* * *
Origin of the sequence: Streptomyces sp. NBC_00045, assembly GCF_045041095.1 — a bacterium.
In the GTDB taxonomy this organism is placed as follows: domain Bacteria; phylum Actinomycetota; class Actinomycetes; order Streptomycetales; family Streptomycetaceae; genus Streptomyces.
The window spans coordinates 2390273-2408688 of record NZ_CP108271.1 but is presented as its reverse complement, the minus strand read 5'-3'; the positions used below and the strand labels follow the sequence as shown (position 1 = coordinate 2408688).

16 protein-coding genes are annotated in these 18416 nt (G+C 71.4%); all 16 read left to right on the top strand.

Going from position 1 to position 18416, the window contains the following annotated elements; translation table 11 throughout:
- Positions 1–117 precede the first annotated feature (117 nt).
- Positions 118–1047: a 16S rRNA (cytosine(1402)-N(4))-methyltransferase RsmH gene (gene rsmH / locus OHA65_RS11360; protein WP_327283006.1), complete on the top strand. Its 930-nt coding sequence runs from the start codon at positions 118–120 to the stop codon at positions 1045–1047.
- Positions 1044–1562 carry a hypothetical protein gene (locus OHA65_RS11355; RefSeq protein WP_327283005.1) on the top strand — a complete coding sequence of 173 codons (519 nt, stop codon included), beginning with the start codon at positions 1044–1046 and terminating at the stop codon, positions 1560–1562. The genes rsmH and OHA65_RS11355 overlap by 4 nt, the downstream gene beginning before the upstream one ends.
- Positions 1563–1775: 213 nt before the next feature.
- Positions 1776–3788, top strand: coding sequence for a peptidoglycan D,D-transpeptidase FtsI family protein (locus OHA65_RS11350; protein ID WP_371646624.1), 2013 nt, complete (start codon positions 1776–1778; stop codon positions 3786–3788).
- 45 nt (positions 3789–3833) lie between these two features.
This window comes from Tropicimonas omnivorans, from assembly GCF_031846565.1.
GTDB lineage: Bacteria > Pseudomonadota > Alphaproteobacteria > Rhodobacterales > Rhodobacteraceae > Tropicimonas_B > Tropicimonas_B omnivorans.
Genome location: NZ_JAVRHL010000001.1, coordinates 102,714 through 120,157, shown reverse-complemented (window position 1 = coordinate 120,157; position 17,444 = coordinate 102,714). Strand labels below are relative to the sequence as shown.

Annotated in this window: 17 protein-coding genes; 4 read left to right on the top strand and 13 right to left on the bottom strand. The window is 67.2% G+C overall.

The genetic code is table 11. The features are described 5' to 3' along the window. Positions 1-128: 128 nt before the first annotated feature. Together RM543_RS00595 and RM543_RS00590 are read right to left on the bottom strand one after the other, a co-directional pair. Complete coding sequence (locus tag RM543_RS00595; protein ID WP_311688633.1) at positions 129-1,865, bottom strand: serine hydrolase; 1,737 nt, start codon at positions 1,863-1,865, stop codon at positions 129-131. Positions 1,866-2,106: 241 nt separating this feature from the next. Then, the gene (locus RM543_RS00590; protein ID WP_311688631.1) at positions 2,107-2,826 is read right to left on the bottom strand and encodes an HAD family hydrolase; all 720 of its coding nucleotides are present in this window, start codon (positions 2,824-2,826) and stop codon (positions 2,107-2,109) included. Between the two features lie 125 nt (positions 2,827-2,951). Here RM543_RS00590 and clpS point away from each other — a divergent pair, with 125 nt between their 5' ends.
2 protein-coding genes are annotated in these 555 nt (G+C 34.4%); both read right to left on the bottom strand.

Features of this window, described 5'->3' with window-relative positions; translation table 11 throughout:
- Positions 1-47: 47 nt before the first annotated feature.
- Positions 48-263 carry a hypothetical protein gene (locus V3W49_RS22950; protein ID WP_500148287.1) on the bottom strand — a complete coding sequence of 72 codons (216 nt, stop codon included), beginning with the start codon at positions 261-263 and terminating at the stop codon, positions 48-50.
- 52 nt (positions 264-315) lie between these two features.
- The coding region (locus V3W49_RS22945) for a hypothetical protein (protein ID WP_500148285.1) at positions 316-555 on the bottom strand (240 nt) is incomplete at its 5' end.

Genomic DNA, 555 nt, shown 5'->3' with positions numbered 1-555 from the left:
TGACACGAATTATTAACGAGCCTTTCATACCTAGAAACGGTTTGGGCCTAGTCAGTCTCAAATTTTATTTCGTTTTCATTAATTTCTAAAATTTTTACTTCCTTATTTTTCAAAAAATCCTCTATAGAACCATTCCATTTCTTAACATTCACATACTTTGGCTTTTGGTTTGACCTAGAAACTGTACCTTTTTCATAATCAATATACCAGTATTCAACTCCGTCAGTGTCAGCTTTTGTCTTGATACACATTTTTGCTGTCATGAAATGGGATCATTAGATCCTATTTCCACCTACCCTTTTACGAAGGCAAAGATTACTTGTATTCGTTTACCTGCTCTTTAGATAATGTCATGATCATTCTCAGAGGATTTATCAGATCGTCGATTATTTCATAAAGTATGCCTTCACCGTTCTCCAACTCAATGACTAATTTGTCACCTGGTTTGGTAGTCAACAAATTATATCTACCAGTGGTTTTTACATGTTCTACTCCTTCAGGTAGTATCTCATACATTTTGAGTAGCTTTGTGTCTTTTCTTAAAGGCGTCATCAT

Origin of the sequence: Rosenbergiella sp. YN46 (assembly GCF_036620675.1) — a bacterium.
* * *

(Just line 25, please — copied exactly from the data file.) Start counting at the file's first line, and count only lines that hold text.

Origin of the sequence: Rosenbergiella sp. YN46 (assembly GCF_036620675.1) — a bacterium.